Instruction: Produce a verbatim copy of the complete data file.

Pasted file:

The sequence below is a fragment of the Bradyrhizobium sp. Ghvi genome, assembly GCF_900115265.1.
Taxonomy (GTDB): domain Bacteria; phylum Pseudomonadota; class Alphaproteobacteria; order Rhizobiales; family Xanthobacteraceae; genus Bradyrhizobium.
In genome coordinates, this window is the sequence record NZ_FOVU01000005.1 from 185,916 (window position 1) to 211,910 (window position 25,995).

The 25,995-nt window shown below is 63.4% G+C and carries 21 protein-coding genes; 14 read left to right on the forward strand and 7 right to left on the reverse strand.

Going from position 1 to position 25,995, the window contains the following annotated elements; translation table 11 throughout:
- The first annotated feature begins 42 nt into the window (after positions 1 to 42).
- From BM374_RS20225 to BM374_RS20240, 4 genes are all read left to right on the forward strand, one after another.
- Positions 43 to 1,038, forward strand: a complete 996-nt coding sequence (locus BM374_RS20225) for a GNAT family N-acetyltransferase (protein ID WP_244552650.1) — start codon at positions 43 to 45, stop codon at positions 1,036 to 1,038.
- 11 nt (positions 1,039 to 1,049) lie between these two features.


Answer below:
The sequence below is a fragment of the Bradyrhizobium sp. Ghvi genome, assembly GCF_900115265.1.
Taxonomy (GTDB): domain Bacteria; phylum Pseudomonadota; class Alphaproteobacteria; order Rhizobiales; family Xanthobacteraceae; genus Bradyrhizobium.
In genome coordinates, this window is the sequence record NZ_FOVU01000005.1 from 185,916 (window position 1) to 211,910 (window position 25,995).

The 25,995-nt window shown below is 63.4% G+C and carries 21 protein-coding genes; 14 read left to right on the forward strand and 7 right to left on the reverse strand.

Going from position 1 to position 25,995, the window contains the following annotated elements; translation table 11 throughout:
- The first annotated feature begins 42 nt into the window (after positions 1 to 42).
- From BM374_RS20225 to BM374_RS20240, 4 genes are all read left to right on the forward strand, one after another.
- Positions 43 to 1,038, forward strand: a complete 996-nt coding sequence (locus BM374_RS20225) for a GNAT family N-acetyltransferase (protein ID WP_244552650.1) — start codon at positions 43 to 45, stop codon at positions 1,036 to 1,038.
- 11 nt (positions 1,039 to 1,049) lie between these two features.